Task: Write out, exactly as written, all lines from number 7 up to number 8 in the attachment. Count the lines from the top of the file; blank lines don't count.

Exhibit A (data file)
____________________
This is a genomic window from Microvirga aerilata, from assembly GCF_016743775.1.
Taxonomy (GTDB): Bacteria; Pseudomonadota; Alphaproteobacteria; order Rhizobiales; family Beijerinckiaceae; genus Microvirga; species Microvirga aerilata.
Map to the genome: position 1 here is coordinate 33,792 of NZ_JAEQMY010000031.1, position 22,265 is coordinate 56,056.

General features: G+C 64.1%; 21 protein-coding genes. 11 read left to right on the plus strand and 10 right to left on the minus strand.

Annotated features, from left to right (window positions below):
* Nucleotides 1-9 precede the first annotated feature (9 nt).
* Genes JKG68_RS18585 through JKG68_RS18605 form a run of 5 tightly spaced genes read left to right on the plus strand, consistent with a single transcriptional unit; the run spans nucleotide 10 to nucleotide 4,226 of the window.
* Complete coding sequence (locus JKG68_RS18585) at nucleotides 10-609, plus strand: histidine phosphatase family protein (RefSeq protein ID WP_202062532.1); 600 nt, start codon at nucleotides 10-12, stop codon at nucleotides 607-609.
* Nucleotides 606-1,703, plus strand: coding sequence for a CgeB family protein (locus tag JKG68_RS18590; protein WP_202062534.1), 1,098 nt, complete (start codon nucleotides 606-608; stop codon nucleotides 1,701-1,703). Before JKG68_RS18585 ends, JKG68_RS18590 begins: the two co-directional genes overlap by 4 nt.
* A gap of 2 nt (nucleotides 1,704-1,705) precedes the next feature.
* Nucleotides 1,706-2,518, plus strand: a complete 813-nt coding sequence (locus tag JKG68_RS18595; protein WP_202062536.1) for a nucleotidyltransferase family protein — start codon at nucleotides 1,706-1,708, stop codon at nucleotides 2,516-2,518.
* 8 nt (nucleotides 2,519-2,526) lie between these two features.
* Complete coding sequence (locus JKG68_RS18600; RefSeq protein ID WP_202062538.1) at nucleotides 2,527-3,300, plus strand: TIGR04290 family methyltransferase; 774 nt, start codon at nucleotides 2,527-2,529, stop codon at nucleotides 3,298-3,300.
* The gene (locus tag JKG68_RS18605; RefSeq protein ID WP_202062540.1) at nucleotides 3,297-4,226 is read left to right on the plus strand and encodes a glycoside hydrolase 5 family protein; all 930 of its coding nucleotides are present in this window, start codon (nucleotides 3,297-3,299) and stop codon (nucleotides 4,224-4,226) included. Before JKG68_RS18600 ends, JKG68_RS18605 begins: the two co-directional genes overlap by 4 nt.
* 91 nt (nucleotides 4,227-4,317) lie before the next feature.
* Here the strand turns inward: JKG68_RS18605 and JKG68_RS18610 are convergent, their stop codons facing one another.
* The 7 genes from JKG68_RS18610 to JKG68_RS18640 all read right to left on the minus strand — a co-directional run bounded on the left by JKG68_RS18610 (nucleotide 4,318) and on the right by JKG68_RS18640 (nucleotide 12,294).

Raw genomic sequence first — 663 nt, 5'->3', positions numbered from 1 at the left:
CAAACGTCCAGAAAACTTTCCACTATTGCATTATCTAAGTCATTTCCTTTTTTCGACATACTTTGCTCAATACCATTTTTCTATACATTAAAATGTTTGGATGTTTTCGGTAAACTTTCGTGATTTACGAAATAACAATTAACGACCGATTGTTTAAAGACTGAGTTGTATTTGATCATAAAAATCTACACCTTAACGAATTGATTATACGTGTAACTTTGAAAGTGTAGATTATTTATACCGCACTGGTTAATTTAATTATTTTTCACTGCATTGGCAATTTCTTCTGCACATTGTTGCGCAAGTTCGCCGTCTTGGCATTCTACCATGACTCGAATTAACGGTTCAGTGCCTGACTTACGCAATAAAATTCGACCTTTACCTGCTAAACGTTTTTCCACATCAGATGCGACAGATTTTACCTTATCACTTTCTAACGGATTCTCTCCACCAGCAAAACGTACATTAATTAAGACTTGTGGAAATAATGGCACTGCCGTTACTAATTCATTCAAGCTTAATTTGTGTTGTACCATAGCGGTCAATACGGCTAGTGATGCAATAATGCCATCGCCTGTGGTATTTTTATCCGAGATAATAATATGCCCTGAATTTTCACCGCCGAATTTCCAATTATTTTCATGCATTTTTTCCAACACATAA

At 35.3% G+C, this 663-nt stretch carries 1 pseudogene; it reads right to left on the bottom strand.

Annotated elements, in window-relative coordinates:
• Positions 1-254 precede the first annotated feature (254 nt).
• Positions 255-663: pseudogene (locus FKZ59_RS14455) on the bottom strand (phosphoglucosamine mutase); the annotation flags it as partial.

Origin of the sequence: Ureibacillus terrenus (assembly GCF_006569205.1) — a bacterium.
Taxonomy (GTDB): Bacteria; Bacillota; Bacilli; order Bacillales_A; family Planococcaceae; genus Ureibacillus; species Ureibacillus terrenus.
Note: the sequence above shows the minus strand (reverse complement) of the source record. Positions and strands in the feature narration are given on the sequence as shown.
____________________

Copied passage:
* Genes JKG68_RS18585 through JKG68_RS18605 form a run of 5 tightly spaced genes read left to right on the plus strand, consistent with a single transcriptional unit; the run spans nucleotide 10 to nucleotide 4,226 of the window.
* Complete coding sequence (locus JKG68_RS18585) at nucleotides 10-609, plus strand: histidine phosphatase family protein (RefSeq protein ID WP_202062532.1); 600 nt, start codon at nucleotides 10-12, stop codon at nucleotides 607-609.